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How you work this out depends on your history together. I've been on both sides of this to some degree.

For years my oldest friend and I agreed that we were always "even", with no attempt to remember who paid for lunch or dinner last time. When he was in some financial difficulty I picked up the check. Both of us knew why and nothing was said.

Another friend was quite poor while I was quite comfortable. I provided some de facto support. Later he earned a lot of money, while I remained comfortable. To this day he takes me fancy places beyond my means. He will sometimes let me pay at ordinary restaurants.

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TL;DR:

If you really are unsure and want to make your concern clear, a talk is the best option in my opinion.


Backstory

I became friends with a girl some time ago which was of great amounts of wealth, but I didn't knew about this in the beginning and only got to know shortly before starting a romantic relationship. Which comes close to sudden growth of wealth in some way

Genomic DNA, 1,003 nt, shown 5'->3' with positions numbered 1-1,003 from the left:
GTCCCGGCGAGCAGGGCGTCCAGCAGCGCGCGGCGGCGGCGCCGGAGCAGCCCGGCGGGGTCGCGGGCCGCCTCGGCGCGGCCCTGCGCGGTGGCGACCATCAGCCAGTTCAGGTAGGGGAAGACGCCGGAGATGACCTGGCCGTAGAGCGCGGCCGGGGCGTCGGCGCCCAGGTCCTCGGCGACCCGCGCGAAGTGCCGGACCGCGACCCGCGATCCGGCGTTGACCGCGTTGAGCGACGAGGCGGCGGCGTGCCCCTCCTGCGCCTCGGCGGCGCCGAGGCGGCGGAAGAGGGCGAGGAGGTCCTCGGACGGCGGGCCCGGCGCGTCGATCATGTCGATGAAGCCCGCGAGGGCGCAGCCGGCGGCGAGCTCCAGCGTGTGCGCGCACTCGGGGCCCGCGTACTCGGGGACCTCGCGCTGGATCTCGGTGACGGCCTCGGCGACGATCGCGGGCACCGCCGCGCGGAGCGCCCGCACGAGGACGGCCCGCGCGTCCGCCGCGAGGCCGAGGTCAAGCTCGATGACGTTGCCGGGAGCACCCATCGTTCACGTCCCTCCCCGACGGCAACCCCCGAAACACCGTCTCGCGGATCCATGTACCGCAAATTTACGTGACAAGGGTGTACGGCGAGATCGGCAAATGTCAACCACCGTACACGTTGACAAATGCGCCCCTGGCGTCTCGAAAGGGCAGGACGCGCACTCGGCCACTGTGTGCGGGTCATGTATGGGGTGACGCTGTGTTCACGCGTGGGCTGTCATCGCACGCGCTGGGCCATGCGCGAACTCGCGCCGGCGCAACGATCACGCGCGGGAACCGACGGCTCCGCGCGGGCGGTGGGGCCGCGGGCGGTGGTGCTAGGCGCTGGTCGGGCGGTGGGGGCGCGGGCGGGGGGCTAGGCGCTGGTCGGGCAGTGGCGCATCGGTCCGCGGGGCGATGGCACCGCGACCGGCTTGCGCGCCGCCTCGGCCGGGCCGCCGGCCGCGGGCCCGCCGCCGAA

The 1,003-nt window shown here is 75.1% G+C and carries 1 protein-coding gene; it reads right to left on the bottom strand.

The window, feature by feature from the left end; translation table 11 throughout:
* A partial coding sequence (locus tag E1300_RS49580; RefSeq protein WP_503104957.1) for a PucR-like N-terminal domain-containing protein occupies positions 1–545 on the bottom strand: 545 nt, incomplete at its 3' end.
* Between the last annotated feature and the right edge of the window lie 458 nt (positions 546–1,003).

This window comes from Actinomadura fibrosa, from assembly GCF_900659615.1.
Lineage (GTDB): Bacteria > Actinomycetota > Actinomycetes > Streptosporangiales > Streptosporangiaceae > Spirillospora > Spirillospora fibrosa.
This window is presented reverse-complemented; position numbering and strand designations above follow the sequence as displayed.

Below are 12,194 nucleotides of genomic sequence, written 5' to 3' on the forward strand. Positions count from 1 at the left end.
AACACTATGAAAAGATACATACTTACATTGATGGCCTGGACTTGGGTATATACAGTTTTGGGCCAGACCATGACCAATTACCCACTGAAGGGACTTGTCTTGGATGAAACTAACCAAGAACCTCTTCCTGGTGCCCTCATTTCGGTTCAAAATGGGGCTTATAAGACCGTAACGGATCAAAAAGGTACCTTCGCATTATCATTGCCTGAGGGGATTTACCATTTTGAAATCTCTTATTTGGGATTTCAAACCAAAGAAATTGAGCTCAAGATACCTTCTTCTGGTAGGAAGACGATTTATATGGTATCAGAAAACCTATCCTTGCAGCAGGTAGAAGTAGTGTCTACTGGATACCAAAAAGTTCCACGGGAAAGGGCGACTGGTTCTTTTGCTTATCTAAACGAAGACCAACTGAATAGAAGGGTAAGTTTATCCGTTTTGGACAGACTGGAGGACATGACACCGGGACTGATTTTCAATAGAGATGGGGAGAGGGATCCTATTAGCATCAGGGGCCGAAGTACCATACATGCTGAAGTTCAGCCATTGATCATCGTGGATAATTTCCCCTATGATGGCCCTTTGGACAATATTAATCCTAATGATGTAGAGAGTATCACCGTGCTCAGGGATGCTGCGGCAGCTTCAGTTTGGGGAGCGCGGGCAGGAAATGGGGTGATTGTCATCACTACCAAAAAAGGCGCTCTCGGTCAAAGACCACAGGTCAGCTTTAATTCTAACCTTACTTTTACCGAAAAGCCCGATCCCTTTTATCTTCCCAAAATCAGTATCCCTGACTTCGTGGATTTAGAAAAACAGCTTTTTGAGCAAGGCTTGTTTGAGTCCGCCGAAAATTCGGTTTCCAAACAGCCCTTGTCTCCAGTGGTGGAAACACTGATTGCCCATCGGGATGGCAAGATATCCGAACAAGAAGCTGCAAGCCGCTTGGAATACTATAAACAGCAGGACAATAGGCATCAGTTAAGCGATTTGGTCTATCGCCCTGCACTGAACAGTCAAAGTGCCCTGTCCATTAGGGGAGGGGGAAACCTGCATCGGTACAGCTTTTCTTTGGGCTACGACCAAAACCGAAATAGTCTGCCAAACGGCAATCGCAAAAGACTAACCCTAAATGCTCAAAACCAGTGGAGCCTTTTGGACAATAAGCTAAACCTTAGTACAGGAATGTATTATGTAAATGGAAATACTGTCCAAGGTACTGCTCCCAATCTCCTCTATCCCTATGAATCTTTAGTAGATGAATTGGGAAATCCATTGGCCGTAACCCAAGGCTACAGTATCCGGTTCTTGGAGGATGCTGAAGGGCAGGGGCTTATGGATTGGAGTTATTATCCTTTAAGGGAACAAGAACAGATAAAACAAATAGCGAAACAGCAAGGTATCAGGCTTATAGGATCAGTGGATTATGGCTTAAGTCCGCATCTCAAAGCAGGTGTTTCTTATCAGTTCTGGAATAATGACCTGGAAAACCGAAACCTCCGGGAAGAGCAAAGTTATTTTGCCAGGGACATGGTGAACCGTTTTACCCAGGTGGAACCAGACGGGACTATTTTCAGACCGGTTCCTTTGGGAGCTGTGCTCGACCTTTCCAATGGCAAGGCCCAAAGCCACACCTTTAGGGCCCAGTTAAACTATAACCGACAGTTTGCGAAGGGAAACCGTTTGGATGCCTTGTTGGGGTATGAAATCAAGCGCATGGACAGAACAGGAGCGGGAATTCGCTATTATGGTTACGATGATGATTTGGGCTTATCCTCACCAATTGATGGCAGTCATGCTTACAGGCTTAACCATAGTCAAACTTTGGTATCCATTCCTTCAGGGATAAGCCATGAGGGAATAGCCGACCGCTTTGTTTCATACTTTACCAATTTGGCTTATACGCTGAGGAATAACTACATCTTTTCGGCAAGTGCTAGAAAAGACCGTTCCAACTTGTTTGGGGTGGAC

Now itself was no problem since I honestly didn't care but I felt some unspoken problems in the beginning, where both parties where unsure on how to act and how the other will interpret it. So I sat down with her in a calm minute and talked about this with her.


Talking the talk

Even without a romantic relation the following is roughly what I said and can also be used for normal friendships:

Hey X, I know that there is a difference in our wealth and I just want to make sure that you know it doesn't matter to me. I honestly care about you and the time we spend together.